Although not as consequential as the other acts of solecism, the Trey Burton signing truly is an embodiment of why Ryan Pace is not cut out for this gig. Burton’s tenure in Philadelphia was nothing short of mediocre with only 6 TD’s and 629 yards over the course of 4 seasons. His alleged strength was his versatility in a Matt Nagy RPO-style offense (cringe). In reality, he was the third-string gadget Tight End on a Super Bowl-winning team. What seemed like mere days after his part in the Philly special Burton was offered a 4 year/$32M contract.

His first year with the Bears was decent, as he was able to snag 54 catches for over 500 yards and 6 TDs. In his 2nd season, he played only 8-games and had 14 catches for 84 yards and 0 TD. With two years remaining on his deal he was cut and received $5 Million for his troubles.

Trey Burton played to his potential as a Chicago Bear. The problem was, he was paid like a fringe Pro Bowl Tight end. And there is only one person to blame for that blunder.

What I would have done: Signed TE Derek Carrier to the 3 Year/7M dollar deal he got with the Raiders

4. Drafting Mitchell Trubisky

Many will be shocked that this isn’t number 1 on the list. Don’t get me wrong, it was awful putting my faith in a quarterback who lacked accuracy and was just not ready to succeed at the NFL level. It was equally, if not more, demoralizing to watch the coaching staff blame all of their inadequacies on a quarterback they knew wasn’t very good. Mitchell Trubisky didn’t draft himself 2nd overall, Ryan Pace did. And it was that same burning baptism that forced increased scrutiny onto every inevitable blunder. This has been said before, but I am pretty confident Watson or Mahomes would have also struggled in this system albeit not as mightily.

What I would have done: Drafted Jamal Adams, sucked with Glennon, and draft Josh Allen

3. Hiring Matt Nagy

I can write a whole article on why Matt Nagy was a horrible hire. (I still might) But the fact of the matter is, someone had to pick this Shmuck. Ryan Pace had his first shot at a head coach when he hired John Fox and that was an utter disaster. So much so, that they didn’t even tell Fox they were drafting Mitchell Trubisky. After letting Fox go, Pace went for the supposed offensive genius that fell from the lowest branch of the Andy Reid coaching tree. It didn’t take long before Bears nation realized that Ryan Pace got completely conned.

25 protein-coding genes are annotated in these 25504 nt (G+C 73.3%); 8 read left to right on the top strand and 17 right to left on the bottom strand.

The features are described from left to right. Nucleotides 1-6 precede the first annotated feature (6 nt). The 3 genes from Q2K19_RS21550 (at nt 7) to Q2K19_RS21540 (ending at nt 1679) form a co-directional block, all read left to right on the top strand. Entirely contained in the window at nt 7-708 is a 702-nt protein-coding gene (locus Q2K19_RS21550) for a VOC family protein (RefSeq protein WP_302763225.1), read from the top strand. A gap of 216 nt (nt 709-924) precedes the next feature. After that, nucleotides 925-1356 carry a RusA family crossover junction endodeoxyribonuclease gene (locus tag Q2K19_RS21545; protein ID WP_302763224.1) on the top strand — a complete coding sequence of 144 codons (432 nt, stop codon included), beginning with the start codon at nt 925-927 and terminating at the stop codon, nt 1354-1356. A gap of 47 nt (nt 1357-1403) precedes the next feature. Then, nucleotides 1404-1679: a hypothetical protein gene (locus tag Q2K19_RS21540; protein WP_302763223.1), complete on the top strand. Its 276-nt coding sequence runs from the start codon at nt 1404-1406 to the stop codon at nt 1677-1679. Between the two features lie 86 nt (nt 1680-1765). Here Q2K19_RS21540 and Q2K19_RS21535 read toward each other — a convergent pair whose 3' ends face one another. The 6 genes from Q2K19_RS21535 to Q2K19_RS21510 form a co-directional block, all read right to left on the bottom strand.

While speaking in entirely-vague LinkedIn-isms, Matt Nagy was able to sell snake oil to a front office desperately looking for a winner. What they got was a stubborn, accountability-proof, benched play-caller that thought his leadership could overcome time zones. A competent GM would have been able to see through his inadequacies. But Matt Nagy told Pace everything he wanted to hear.

What I would have done: Hire Frank Reich (Hindsight helps here)

Photo by: Joe Robbins/ Getty Images

2. Signing Mike Glennon

Ryan Pace’s greatest weakness was his own mind and this was fully on display when he signed Mike Glennon to a 3 year/$45M deal in 2017. Although only $18.5M of it was guaranteed this was a vomit-inducing overpayment by every stretch of the imagination (Especially because he was paid to be a bridge QB to Mitchell Trubisky).

The QB free agency class in 2017 was something to be desired but it did allow for a soft market with bargains aplenty. Here are just a few of the signings:

Case Keenum: 1 Year/ $2M (NFC Championship Game) (MIN)

Nick Foles: 2 Years/$11M (Super Bowl MVP) (PHI)

Ryan Fitzpatrick: 1 Year/$3M (TAM)

Brian Hoyer: 2 years/$12M (SFO)

Bears fans all know what happens next. Glennon plays in 4 games and is benched for Mitchell Trubisky. Why pay Mike Glennon the same amount of money as Tom Brady in 2017 when you can get a serviceable starter for MUCH less? The truth is Ryan Pace legitimately thought there was a competitive market for Mike Glennon and outbid himself to get him. By the time he had realized what he had done, it was too late and he was forced to draft Mitch to pretend like he had a plan.

What I would have done: Signed Ryan Fitzpatrick to a 2 Year/ $5.5M deal

1. Trading Up for Mitchell Trubisky

I truly think that trading up for Mitchell Trubisky is more egregious than actually drafting him. There was never a scenario in which Ryan Pace was going to draft Deshaun Watson or Patrick Mahomes which is why the Sunday Night Football graphics were so nauseating. But on Draft Night 2017, Ryan Pace got truly outclassed and outwitted by a Rookie GM who just left the broadcast booth in John Lynch. Lynch held the 2nd pick and was able to convince Pace that he wanted Mitchell Trubisky (which he didn’t) forcing the panic trade up for the 2nd year in a row. To move up one spot unnecessarily the Bears traded the 3rd overall pick as well as a 3rd, a 4th, and a 3rd in next year’s draft.

It is important to note that the 49’ers somewhat bungled the 3rd pick as well by selecting Soloman Thomas, but honestly, they were playing with house money. They would later select Fred Warner with the Bears 3rd round pick who has been nothing short of phenomenal.

Regardless, Ryan Pace lost 3 draft picks for nothing, hamstringing his roster depth in order to overdraft an unproven talent.

What I would have done: Kept the 3rd pick and drafted Jamal Adams (But if Mitch was available at 3, there is no way Pace would have passed him up)

Written by Rex Hime